Mean Birth Weight and Mean placental Weight among Deliveries in a Tertiary Care Hospital
Introduction: Placenta is an organ that connects the developing fetus to the uterine wall to allow nutrient uptake, provide thermo-regulation to the fetus, waste elimination, and gas exchange. The present study was undertaken to look for mean birth weight and placental weight among deliveries in a tertiary care hospital.
Methods: A descriptive cross-sectional study was conducted in a tertiary hospital of Nepal. Ethical clearance was taken from institutional review comittee of hospital. Mothers with term and preterm gestation, their infants and the placentas were the subjects for the study. The study was conducted on 158 term and preterm deliveries. Placental weight, birth weight, gestational age, neonates’ gender, weight, length and head circumference were recorded.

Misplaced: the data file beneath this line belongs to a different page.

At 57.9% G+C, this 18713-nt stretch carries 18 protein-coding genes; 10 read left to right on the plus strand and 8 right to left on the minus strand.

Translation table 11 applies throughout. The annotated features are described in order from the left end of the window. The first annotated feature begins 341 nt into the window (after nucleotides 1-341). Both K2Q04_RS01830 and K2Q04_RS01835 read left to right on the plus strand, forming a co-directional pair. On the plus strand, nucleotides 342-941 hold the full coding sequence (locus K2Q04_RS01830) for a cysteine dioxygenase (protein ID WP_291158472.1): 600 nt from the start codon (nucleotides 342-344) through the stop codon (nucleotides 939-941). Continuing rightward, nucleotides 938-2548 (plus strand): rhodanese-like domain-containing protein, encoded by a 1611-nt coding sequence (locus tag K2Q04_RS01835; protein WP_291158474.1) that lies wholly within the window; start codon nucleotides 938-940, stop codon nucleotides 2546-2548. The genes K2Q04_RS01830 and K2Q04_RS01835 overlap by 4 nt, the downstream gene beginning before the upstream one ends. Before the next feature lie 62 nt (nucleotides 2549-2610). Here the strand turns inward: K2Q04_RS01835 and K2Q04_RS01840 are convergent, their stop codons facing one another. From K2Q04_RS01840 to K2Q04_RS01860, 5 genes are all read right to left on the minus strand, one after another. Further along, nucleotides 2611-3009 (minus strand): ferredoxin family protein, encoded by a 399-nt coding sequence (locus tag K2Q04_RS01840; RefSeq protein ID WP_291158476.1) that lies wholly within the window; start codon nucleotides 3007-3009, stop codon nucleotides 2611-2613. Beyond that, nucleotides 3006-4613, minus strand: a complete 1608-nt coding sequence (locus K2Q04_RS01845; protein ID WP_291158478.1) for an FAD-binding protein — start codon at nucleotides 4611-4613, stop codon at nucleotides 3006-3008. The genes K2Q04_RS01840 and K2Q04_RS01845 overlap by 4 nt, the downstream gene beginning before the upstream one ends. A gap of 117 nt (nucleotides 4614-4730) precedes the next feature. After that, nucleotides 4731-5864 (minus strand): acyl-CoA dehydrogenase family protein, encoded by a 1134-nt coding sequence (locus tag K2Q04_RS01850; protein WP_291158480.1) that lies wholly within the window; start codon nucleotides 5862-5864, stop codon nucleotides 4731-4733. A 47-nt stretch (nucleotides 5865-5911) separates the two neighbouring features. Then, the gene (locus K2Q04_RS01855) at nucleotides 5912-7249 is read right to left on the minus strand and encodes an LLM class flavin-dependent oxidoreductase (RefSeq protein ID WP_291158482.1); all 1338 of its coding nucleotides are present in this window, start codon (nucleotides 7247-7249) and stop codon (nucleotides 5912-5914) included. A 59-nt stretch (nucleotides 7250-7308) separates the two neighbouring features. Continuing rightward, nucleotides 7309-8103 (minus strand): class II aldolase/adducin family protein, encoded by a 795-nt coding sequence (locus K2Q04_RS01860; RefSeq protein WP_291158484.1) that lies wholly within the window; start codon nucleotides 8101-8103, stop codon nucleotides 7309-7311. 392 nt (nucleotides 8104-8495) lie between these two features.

Results: The mean of weight of total 158 placentas was 449.24±82.07 g and the mean of birth weights was 2872.84±478.88 g. Out of 158 deliveries, 138 (87.4%) babies were of term gestation and 20 (12.6%) babies were preterm.
Conclusions: Mean birth weight and placental weights are similar to that found on similar studies done on other hospitals. Knowing the mean placental weight and birth weight which relates to different functional dimensions of placenta and baby growth helps for further evaluation of placenta and baby.
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